By Clark Savage, Jr.
Taxi medallions are becoming an increasingly valuable asset in New York City – which could mean changes ahead in the way people get around town.
Marblegate Asset Management of Greenwich, Conn., is a private-equity firm founded by distressed-asset specialists. Since 2017, it has reportedly bought up 46 taxi medallions that were formerly the property of Gene Freidman.
In 2018, according to Crain’s New York Business, the company purchased more medallions at auction, bringing its current total to at least 300 “and purchasing Capital One’s taxi-loan portfolio, according to three people familiar with the matter,” according to Crain’s. “Once one of the largest lenders in the industry, Capital One held the debt of around a thousand medallions, and its taxi- related portfolio in early 2017 was valued at nearly $700 million, sources said.”
Marblegate’s professed goal is to partner with medallion holders. But its purchase of Capital One assets might end up making the company a major player in the private transit business.
“Marblegate is doing direct buying of medallions at auction, and (shell company) DePalma (Acquisition) is buying distressed paper at a discount on the same asset,” Richard Feinsilver, a bankruptcy attorney on Long Island who has represented clients with loans taken over by DePalma, told Crain’s. “Field Point is now the servicing agent for essentially all of the medallions picked up by DePalma.”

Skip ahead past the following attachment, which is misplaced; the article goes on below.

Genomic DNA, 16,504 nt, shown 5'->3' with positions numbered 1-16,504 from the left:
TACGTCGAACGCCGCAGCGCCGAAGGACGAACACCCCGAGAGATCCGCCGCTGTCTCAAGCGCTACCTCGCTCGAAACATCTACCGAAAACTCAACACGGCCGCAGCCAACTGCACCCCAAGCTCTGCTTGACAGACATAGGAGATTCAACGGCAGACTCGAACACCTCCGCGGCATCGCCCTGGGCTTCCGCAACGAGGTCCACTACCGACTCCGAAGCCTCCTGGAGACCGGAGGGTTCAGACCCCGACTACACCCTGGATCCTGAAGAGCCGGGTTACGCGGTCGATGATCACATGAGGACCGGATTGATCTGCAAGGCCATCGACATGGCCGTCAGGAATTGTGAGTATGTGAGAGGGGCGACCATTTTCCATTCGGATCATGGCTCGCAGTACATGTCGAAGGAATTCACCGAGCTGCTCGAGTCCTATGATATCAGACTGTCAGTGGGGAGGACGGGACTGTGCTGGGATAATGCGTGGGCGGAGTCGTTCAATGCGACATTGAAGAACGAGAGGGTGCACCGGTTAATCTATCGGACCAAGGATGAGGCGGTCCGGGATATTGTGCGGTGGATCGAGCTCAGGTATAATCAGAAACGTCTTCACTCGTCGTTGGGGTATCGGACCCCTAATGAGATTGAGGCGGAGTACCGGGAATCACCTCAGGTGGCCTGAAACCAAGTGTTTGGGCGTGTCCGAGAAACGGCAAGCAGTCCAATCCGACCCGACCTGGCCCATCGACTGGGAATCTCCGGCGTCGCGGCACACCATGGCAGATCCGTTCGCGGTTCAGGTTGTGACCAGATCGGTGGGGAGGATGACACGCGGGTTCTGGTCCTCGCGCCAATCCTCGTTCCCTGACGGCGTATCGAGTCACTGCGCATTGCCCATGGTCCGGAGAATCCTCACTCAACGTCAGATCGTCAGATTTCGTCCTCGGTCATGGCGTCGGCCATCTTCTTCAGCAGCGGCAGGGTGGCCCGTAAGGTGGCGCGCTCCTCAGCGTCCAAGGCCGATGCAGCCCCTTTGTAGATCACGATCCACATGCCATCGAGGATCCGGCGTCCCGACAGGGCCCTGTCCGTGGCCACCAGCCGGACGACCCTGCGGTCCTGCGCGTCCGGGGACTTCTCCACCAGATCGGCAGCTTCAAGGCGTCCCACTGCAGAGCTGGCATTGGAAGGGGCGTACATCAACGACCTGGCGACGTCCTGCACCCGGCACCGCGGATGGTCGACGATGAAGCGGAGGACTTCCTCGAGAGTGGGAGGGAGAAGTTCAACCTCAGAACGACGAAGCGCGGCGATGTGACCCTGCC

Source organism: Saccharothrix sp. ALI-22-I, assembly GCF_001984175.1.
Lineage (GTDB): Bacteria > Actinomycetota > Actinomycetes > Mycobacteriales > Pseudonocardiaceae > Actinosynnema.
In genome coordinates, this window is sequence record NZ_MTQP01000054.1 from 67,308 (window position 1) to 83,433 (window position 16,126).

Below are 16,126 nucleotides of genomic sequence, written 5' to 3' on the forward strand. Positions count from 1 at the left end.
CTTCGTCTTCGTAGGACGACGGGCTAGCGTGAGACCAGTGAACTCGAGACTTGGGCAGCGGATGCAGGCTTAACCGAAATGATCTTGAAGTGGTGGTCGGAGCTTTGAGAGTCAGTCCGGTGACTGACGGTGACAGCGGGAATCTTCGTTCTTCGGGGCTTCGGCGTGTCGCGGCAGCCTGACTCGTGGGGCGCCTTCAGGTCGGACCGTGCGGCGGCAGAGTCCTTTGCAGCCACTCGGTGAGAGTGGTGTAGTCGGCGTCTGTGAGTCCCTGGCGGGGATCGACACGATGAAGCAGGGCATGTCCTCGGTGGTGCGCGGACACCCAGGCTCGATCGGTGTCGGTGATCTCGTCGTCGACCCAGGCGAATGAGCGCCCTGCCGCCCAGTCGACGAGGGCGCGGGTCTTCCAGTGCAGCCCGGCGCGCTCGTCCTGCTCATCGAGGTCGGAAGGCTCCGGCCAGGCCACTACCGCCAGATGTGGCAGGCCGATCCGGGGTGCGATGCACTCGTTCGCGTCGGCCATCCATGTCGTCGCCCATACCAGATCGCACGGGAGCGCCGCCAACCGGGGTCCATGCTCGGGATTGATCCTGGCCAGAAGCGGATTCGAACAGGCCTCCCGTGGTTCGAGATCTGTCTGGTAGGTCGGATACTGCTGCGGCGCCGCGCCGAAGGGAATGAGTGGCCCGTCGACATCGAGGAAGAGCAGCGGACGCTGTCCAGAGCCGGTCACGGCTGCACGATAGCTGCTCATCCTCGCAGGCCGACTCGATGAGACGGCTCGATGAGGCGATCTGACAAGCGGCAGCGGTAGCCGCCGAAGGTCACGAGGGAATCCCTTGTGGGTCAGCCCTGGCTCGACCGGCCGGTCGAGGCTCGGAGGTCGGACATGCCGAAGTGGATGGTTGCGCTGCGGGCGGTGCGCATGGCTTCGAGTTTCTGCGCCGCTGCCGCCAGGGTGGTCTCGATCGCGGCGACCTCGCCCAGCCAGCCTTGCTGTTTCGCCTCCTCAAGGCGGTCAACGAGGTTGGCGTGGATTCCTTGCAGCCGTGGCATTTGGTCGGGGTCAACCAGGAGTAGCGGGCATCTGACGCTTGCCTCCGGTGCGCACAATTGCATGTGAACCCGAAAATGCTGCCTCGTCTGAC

“Owners of taxi medallions and their drivers in New York and other cities like Boston, Chicago and Philadelphia have been hobbled by the flood of app-based ride-hailing services such as those run by Uber Technologies Inc. and Lyft Inc.,” explained the Wall Street Journal last October. “There are more than 80,000 vehicles used for ride-hailing services in New York City, more than triple the number in 2015, regulators say. They now dwarf the roughly 13,500 yellow cabs, whose numbers have risen by only a few thousand since the 1940s. The competition has led to declines in yellow-cab trips and fare revenue even as the overall number of passenger trips in for-hire vehicles has soared.”
Naturally, this has impacted the value of each and every taxi medallion. “Medallions change hands most frequently through private sales and auctions, nowadays often following bankruptcies and foreclosures,” the Journal added. “Buyers such as Marblegate have paid less than $200,000 apiece for medallions in recent auctions, down from the record $1.3 million they garnered in 2013.”
The medallions, which are metal plates on yellow cab hoods allowing them to legally pick up street-hails, “have plunged in value since the arrival of Uber and other ride-sharing services in the city,” Business Insider reported back in 2017. “They once fetched as much as $1 million but were sold for $186,000 each at the auction, an industry source told Business Insider.”